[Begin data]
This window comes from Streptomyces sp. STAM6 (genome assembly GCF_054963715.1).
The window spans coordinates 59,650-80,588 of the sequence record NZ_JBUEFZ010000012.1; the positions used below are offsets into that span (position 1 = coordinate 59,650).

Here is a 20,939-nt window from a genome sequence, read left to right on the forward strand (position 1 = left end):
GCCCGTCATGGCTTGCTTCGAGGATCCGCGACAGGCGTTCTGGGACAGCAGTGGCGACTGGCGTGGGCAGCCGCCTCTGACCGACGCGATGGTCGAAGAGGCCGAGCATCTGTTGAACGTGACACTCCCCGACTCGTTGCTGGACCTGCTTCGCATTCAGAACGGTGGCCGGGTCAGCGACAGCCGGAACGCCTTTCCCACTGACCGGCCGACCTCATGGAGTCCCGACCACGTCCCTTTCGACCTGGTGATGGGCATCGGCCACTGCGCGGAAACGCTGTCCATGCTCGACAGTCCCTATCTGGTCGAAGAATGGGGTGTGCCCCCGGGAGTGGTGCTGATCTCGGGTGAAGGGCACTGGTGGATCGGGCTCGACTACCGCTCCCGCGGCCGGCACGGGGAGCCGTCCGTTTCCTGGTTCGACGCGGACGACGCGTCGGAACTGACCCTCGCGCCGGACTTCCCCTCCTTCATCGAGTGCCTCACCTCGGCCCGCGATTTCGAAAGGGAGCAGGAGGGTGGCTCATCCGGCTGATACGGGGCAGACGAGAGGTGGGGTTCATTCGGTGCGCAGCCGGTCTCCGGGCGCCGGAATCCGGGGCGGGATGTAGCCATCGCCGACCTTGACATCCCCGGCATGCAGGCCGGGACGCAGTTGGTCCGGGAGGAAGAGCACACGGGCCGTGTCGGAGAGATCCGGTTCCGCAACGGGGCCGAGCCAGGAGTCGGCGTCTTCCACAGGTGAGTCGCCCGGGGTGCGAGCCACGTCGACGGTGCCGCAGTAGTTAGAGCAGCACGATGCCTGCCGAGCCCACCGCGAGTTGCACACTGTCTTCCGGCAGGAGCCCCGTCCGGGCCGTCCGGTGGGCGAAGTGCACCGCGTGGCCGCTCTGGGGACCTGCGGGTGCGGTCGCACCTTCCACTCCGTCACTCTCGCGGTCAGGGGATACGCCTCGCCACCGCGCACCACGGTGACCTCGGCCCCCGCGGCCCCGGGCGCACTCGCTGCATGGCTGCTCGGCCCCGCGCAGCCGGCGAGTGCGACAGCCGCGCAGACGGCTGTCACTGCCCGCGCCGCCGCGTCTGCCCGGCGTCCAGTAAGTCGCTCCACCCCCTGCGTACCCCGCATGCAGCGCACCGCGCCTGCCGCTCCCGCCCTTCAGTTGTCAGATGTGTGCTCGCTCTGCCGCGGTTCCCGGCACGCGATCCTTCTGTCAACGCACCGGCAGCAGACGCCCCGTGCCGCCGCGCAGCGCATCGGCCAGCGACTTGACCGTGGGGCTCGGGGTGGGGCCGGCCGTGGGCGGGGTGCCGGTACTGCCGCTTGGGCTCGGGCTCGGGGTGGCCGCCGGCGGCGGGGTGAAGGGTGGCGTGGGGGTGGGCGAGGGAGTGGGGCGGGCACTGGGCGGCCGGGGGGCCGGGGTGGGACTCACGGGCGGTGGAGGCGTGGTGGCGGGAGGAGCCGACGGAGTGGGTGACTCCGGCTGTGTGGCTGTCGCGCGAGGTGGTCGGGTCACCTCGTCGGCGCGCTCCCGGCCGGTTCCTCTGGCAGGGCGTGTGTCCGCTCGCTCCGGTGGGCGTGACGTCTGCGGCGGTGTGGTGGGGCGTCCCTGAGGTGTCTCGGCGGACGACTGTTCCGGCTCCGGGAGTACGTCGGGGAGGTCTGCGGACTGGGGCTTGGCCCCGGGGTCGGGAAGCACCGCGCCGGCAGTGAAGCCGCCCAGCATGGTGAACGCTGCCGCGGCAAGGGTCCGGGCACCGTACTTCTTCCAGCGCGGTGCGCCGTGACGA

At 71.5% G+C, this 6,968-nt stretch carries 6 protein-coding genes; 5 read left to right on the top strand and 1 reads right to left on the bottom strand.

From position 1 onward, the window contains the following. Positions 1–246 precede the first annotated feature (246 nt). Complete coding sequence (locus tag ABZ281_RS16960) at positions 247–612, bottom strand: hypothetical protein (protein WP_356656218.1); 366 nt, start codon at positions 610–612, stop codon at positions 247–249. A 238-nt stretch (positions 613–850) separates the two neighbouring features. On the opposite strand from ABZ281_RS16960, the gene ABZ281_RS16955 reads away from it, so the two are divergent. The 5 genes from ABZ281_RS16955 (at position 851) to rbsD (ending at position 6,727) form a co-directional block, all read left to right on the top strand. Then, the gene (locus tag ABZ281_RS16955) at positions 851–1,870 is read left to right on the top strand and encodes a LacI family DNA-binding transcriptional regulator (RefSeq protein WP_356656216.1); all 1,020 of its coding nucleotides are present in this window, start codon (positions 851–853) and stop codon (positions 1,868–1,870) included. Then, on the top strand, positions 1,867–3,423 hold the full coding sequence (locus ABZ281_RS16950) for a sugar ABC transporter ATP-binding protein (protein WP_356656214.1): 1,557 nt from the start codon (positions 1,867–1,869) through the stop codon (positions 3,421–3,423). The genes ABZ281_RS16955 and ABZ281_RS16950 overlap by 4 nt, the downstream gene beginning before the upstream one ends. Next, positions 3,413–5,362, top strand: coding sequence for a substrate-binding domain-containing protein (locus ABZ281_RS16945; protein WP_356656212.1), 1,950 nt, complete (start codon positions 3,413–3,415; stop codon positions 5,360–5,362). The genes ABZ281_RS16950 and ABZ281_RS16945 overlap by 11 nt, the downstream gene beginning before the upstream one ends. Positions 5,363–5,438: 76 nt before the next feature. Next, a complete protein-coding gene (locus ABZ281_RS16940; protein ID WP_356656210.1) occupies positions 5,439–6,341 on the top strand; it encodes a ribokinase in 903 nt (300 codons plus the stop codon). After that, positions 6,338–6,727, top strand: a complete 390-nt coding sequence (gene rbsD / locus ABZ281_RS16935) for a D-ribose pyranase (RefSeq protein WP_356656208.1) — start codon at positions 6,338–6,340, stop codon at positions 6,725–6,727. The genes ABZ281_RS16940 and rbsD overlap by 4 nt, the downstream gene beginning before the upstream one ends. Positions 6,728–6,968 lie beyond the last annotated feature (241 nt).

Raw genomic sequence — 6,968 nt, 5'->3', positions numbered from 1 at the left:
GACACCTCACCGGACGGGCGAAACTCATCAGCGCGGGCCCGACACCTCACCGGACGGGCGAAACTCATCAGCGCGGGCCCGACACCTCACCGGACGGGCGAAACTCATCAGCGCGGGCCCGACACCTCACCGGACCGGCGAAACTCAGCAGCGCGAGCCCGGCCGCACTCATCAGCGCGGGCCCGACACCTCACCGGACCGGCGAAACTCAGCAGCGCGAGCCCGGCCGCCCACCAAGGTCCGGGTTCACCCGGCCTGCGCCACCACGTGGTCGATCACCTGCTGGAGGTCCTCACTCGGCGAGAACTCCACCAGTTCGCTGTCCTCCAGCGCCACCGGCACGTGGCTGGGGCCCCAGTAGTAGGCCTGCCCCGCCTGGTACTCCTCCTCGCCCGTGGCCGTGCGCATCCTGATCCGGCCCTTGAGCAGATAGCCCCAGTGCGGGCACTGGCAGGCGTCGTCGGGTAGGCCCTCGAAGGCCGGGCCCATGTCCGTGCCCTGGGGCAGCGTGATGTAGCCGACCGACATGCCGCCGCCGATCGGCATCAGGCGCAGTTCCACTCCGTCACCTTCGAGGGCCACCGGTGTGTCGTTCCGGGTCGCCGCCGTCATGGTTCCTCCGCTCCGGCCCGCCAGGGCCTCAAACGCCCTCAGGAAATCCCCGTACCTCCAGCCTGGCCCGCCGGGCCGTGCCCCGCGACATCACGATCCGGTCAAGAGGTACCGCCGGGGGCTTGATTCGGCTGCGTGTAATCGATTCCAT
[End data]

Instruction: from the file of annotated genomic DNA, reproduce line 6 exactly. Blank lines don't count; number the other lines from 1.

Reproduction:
From position 1 onward, the window contains the following. Positions 1–246 precede the first annotated feature (246 nt). Complete coding sequence (locus tag ABZ281_RS16960) at positions 247–612, bottom strand: hypothetical protein (protein WP_356656218.1); 366 nt, start codon at positions 610–612, stop codon at positions 247–249. A 238-nt stretch (positions 613–850) separates the two neighbouring features. On the opposite strand from ABZ281_RS16960, the gene ABZ281_RS16955 reads away from it, so the two are divergent. The 5 genes from ABZ281_RS16955 (at position 851) to rbsD (ending at position 6,727) form a co-directional block, all read left to right on the top strand. Then, the gene (locus tag ABZ281_RS16955) at positions 851–1,870 is read left to right on the top strand and encodes a LacI family DNA-binding transcriptional regulator (RefSeq protein WP_356656216.1); all 1,020 of its coding nucleotides are present in this window, start codon (positions 851–853) and stop codon (positions 1,868–1,870) included. Then, on the top strand, positions 1,867–3,423 hold the full coding sequence (locus ABZ281_RS16950) for a sugar ABC transporter ATP-binding protein (protein WP_356656214.1): 1,557 nt from the start codon (positions 1,867–1,869) through the stop codon (positions 3,421–3,423). The genes ABZ281_RS16955 and ABZ281_RS16950 overlap by 4 nt, the downstream gene beginning before the upstream one ends. Next, positions 3,413–5,362, top strand: coding sequence for a substrate-binding domain-containing protein (locus ABZ281_RS16945; protein WP_356656212.1), 1,950 nt, complete (start codon positions 3,413–3,415; stop codon positions 5,360–5,362). The genes ABZ281_RS16950 and ABZ281_RS16945 overlap by 11 nt, the downstream gene beginning before the upstream one ends. Positions 5,363–5,438: 76 nt before the next feature. Next, a complete protein-coding gene (locus ABZ281_RS16940; protein ID WP_356656210.1) occupies positions 5,439–6,341 on the top strand; it encodes a ribokinase in 903 nt (300 codons plus the stop codon). After that, positions 6,338–6,727, top strand: a complete 390-nt coding sequence (gene rbsD / locus ABZ281_RS16935) for a D-ribose pyranase (RefSeq protein WP_356656208.1) — start codon at positions 6,338–6,340, stop codon at positions 6,725–6,727. The genes ABZ281_RS16940 and rbsD overlap by 4 nt, the downstream gene beginning before the upstream one ends. Positions 6,728–6,968 lie beyond the last annotated feature (241 nt).